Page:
At a HousingWire conference last week, Freddie Mac CEO Charles Haldeman said the Treasury incentive gave Freddie Mac some incentive of its own to OK principal reductions for homeowners.
“I have to say recently the Treasury sweetened the program and tremendously increased the incentive payments in their offer to us,” Haldeman told the HousingWire audience. “We will reevaluate that to see what may be in our economic best interest. If there are very large incentive payments – which could be 50% of what you could write down – it may be in our economic self-interest to participate in that.”
Both Fannie Mae and Freddie Mac have reportedly started to lay the groundwork needed to begin offering mortgage reductions to financially troubled homeowners. In reports to regulators earlier this month, both lenders have told federal regulators that principal mortgage write-downs could stabilize the teetering U.S. housing market by allowing more Americans to keep their homes.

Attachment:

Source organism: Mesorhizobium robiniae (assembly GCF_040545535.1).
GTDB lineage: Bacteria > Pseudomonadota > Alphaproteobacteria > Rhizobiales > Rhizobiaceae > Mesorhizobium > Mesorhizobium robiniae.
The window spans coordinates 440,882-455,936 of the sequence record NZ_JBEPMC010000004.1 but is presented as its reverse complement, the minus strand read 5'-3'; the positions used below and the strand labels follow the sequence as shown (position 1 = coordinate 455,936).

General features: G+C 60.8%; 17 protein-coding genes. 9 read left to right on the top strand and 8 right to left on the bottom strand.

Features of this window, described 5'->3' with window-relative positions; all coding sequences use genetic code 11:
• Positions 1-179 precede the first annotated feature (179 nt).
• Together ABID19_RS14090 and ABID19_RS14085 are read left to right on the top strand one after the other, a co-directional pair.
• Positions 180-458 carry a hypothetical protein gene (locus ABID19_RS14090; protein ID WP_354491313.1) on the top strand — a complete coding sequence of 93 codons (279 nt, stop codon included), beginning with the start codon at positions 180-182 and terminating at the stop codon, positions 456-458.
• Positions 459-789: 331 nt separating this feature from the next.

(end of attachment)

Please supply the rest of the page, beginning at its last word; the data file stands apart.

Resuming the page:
The more Americans who keep their homes means less houses with “for sale” signs on their lawns. That keeps home values up and pours more money into the creaky U.S. economy.
In an interview with National Public Radio last week, Moody’s Analytics’ Chief Economist Mark Zandi says as much. “Principal reduction works,” said Zandi. “If someone gets a reduction in their principal amount, it gives them a powerful hook to really fight to try to hang on to the home and not go into foreclosure.”
There’s no guarantee that a huge mortgage reduction program is in the works, but at least the table is being set by Fannie Mae and Freddie Mac. That’s good news for homeowners behind on their mortgages, but it might leave more stable homeowners scratching their heads and asking “where’s mine?”